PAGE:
• Always benign
  10. Renal tumors
    • Angiolyomyofibroma
    • Renal adenoma
    • Renal fibroma
    • Renal oncocytoma
  11. Angiomyofibroma
    • Tendency to hemorrhage, epilepsy, skin lesions, mental retardation
    • TSC 1 or TSC 2 tumor suppressor gene may be defective
  12. Renal adenoma
    May grow and behave like renal cell carcinoma
  13. Renal fibroma
    totally harmless
  14. Renal cell carcinoma
    Epidemiology
    • RCC represents up to 3% of all newly diagnosed primary cancers
    • 85% of all renal tumors are RCC
    • 12,000 deaths from RCC; 30,000 new cases every year
    • 11th major cause of cancer
  15. RCC
    Risk factors
    • Tobacco: including pipes, cigars and snuff
    • Obesity
    • Hypertension
    • Estrogen treatment
    • Asbestos exposure
    • Petroleum products
    • Heavy metals (cadmium, mercury, lead)
    • polycystic disease/dialysis
    • Von Hippel Lindaue disease: hemangioblastoma, retina, kidney and cerebellum
    • VHL gene
    • Men > women (based on risk factors)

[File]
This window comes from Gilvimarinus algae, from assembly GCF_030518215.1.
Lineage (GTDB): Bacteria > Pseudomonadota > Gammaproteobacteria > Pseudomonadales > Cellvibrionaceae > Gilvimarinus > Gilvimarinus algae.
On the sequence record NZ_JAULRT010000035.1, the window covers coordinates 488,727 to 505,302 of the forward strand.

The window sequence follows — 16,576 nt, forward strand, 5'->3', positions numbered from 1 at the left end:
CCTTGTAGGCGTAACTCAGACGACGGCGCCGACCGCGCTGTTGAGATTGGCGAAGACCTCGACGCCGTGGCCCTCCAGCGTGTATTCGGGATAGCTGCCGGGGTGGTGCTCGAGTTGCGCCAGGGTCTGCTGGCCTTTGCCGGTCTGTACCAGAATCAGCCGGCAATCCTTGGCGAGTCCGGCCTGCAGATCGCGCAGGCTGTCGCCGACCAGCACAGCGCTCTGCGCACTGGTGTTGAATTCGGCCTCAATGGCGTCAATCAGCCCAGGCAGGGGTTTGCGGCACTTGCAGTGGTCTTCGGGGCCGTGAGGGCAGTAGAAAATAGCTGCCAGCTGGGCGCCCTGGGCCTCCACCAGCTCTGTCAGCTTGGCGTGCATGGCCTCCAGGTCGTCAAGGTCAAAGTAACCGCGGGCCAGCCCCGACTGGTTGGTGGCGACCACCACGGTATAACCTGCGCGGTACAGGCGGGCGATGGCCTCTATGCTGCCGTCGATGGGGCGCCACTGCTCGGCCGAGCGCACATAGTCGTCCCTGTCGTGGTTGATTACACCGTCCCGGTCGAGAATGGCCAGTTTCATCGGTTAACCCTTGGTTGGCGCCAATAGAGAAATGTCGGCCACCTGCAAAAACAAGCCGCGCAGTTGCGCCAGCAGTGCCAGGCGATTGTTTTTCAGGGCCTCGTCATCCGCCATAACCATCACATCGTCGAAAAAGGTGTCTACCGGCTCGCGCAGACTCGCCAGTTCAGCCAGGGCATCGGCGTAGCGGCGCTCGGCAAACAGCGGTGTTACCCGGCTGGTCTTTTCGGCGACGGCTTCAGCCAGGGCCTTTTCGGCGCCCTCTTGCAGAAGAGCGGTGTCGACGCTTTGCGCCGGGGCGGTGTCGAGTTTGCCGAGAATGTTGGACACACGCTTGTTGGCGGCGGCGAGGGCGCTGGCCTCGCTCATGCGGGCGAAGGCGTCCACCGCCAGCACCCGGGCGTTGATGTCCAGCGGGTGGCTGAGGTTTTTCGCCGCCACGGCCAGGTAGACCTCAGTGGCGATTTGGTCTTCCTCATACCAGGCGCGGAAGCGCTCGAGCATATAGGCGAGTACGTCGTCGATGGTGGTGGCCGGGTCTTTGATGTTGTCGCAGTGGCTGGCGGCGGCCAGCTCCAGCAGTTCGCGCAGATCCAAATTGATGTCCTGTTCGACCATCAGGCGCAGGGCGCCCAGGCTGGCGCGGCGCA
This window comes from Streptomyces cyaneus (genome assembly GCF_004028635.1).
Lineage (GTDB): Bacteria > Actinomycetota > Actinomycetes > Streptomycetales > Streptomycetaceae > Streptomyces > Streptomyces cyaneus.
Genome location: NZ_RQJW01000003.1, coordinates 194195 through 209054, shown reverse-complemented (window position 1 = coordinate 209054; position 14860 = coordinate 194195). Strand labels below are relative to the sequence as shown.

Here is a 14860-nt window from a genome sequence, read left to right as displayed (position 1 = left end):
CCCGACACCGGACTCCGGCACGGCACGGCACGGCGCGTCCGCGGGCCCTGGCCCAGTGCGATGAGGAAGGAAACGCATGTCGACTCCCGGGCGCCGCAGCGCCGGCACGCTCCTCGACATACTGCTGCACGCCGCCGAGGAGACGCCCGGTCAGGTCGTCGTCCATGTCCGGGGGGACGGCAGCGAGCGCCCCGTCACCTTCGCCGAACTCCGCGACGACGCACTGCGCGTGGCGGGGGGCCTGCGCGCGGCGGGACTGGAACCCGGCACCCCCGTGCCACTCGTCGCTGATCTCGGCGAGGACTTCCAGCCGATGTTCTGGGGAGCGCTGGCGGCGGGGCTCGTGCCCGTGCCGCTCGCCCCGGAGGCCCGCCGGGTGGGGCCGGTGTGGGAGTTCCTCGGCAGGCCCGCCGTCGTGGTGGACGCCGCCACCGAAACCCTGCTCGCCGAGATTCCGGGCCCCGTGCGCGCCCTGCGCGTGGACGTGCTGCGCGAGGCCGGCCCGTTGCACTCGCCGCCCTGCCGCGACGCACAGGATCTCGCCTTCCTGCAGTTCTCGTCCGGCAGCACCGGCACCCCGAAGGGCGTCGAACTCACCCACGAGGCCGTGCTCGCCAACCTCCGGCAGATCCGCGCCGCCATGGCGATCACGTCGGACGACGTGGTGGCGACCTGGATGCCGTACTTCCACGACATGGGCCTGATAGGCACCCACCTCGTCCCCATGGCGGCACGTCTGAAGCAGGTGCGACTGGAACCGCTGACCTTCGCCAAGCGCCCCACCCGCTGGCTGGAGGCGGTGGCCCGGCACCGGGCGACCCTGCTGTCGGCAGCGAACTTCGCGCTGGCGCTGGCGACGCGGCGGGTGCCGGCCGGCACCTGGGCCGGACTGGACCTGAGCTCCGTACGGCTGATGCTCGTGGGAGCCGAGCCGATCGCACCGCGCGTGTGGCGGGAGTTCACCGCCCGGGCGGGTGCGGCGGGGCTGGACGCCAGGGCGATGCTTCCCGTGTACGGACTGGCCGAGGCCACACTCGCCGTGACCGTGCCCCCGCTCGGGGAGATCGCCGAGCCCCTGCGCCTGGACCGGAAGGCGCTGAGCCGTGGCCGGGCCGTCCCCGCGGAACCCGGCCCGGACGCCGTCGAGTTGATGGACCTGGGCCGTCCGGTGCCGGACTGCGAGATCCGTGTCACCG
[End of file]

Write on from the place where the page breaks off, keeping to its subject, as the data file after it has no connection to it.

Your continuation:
16. VHL
    • VHL tumor suppressor gene
    • -controls ubiquitin ligase which targets certain proteins for destruction

    VHL mutations → HIF-1 is high and proangiogenic proteins (VEGF, PDGF, TGF alpha and beta, IGF)... increase their activity and cells and vessels proliferate

    VHL mutations increase likely-hood of tumor or cysts
  17. VHL gene in renal cancer
    VHL gene: signal transduction/cell adhesion, ubiquitin ligase, involvement in protein degradation

    -Chromosome 3p25-26

    -Tumor associated with inherited mutations

    -Hemangioblastomas

    -Angiomas and cysts of viscera
  18. VHL gene in renal cancer
    "clear cell" appearance
    • Clear cell carcinoma
    • -70-80% of renal cancers
    • -Associated with VHL gene
  19. Renal cell carcinoma